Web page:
In 2018 the World Health Organisation (WHO) estimated that nearly 7 million people die every year due to inhaling the fine particles in polluted air. Such pollution causes one-third of deaths from strokes, lung cancer and heart disease and can also lead to chronic obstructive pulmonary diseases and respiratory infections. It is equivalent to smoking and is much worse for health than a high salt intake. Further, the WHO estimated that almost 700,000 children die each year from the effects of air pollution.
There is an urgent need to address this issue. Vehicles and factories are two major contributors to air pollution as they burn fossil fuels. It is no surprise that air pollution is closely linked to climate change, thus it is also a key factor in the Earth’s rising temperature.
Air purifiers eliminate health hazards caused by poor air quality by removing contaminants, including tobacco smoke. Further, they are beneficial for people with allergies and asthma. It is estimated that the global air purifier market will increase by a compound annual growth rate of more than 32.4% between 2018 and 2024.
Origin of air purifiers
The very first air purifying apparatus was developed by Lewis P Haslett and patented in 1848. In the 1850s John Stenhouse used charcoal filters to clean the air, which led to the development of the masks used in London factories to protect workers from toxic gases. Almost a century later, the US Atomic Energy Commission invented the HEPA filter to clean air that had been contaminated by radioactive particles. After the Second World War, it was released to the public and is now used by air purifier companies as a heavy-duty filtration device.
Indoor air purifiers
In the 1960s a German engineer developed a simple air purifying system. It comprised a filter pad attached by magnets, which trapped dust in the air. This purifying system was the first that could be used within households. Further, it led to the discovery that air purifying systems helped to relieve the symptoms of asthma and allergies.
Air purifying technologies can be grouped into the following two categories:
- those with filters (eg, pre-filters and HEPA, activated carbon and permanent/washable filters); and
- filterless purifiers (eg, air ionisers, electrostatic precipitators, ozone generators, thermodynamic sterilisation, ultraviolet germicidal irradiation and photocatalytic oxidation (PCO) cleaners).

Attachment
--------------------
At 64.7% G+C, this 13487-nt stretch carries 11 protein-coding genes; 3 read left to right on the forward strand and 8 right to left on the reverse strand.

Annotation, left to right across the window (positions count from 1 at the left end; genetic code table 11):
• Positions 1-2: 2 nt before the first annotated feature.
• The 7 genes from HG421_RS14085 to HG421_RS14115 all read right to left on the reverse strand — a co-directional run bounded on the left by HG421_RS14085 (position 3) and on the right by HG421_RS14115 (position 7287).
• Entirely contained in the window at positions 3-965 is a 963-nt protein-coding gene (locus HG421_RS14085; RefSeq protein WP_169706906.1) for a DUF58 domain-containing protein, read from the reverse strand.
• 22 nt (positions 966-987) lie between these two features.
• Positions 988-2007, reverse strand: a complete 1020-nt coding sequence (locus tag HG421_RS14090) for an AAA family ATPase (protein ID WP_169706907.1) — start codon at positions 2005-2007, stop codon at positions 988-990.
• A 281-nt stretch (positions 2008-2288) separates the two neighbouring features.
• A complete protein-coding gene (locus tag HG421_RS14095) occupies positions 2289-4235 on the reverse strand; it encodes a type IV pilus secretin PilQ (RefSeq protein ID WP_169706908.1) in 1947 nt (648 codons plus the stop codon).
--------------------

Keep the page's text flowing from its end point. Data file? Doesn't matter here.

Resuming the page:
Today, the air purifier market is dominated by HEPA purifiers, which are expected to contribute significantly to the forecast growth period. Other technologies that are expected to experience growth are activated carbon and ozone-based purifiers.
Ultraviolet germicidal irradiation, HEPA filters, activated carbon and ioniser purifiers are the most common air purifiers for home and commercial use for helping those who suffer from asthma and allergies.
PCO cleaners are another emerging technology. They use UV light to react with a catalyst TiO2. The reaction oxidises bacteria, viruses, fungi, odours and volatile organic compounds and breaks the pollutants down into harmless carbon dioxide and water molecules.
The following are the major players in the air purifier market:
- Daikin Industries;
- Gree Electric Appliances;
- LG Electronics;
- Samsung Electronics;
- Sharp; and
Patent filing trend
The very first air purifying apparatus was patented in 1848. This technology has continuously advanced since then. In 1998 an inventor worked with a team of engineers from Switzerland and Germany in order to make the most effective consumer air purifier in the world, which was the first air purifier for rooms – the IQAir HealthPro Plus. It was the most successful air purifying system for relieving asthma and allergy symptoms.
From 2012 onwards, patent filing in air purifying technology has taken a leap forward. From 2013 to 2016 there was a 350% increase in filings in comparison with previous four years.
The majority of the research in recent years has focused on the following challenges:
- improving activated carbon absorption;
- improving performance and reducing the cost of catalytic material;
- improving the removal of moisture content carried in the outdoor air during purification;
- improving the filter’s life to eliminate the difficulty of replacement and cost;
- improving filter quality by reducing the size of the filter;
- eliminating bad odours; and
- reducing the amount of ozone and ions released during purification.
China filed for nearly 50% of patents, making it the major market for this technology, followed by Japan, Korea and the United States.
Air purifiers have undergone much R&D, from basic wearable devices to the advanced self-standing purifying systems that are used today. As air pollution levels rise, the need for air purifiers is bound to grow. It will be interesting to see further advancements in this technology.